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Torts
Villanova University School of Law
Wertheimer, Ellen

Wertheimer_Torts_Spring_2010
Chapter 1:
Introduction:
Most important question in torts: “WHO PAYS DAMAGES?”
If the defendant wins it does not mean the costs go away. Either the defendant with pay them or the plaintiff will get left with them. The costs are still there.
Policies motivating tort law will be important to investigate throughout this class.
Weaver (P) vs. Ward (D) (Year: 1616)
·         Ward shot Weaver
·         Ward’s basic defense is that it was an accident
·         Demurrer àusually filed by defendant… it’s a motion to dismiss for failure to state a claim…in this case the Plaintiff files a demurrer saying the “accident defense” is not valid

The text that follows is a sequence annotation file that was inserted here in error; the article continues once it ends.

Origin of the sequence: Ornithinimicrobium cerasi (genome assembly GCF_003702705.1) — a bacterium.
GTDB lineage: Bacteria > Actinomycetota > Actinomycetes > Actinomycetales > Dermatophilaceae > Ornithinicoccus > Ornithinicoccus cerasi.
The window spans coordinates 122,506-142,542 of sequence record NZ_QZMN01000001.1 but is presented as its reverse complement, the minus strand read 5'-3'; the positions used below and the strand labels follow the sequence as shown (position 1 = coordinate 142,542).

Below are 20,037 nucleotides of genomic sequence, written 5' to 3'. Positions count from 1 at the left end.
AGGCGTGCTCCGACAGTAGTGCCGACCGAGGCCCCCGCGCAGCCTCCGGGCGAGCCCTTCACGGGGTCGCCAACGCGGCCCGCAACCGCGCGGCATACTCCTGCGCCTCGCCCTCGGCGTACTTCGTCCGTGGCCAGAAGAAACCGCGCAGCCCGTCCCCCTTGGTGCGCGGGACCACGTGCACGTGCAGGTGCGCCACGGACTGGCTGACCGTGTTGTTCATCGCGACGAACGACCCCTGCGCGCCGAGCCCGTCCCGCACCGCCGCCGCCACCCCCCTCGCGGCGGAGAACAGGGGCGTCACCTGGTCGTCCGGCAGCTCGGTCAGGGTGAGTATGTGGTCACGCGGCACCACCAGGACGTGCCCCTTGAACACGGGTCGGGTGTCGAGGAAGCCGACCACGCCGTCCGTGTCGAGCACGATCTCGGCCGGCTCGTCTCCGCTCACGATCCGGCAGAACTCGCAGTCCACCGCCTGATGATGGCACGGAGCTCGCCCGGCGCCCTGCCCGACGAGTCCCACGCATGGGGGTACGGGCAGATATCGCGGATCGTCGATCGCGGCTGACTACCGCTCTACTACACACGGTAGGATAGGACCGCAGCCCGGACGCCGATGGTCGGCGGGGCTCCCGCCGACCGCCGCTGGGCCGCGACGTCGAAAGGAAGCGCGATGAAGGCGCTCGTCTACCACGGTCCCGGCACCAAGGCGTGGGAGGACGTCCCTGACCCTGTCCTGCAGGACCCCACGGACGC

·         The court says that it is not a criminal case, it is a torts case… it being an accident is not a defense
·         No man will be excused in a tort except if it is inevitable (completely without the defendant’s fault) However, the courts takes the meaning of the word fault to be causation.
·         Court grants demurrer and throws out the defense that it is an accident
·         In tort law the fact that it was an accident does not make it a defense
 
Brown (P) vs. Kendall (D) (Year: 1850)
·         Plaintiff is hit in the eye with a stick by the defendant while the defendant is breaking up a dog fight while the plaintiff is directly behind him.
·         Everyone agrees in terms of tort law that it was an accident. It was not intentional.
·         Trail court instructs jury that there are 2 pieces to negligence: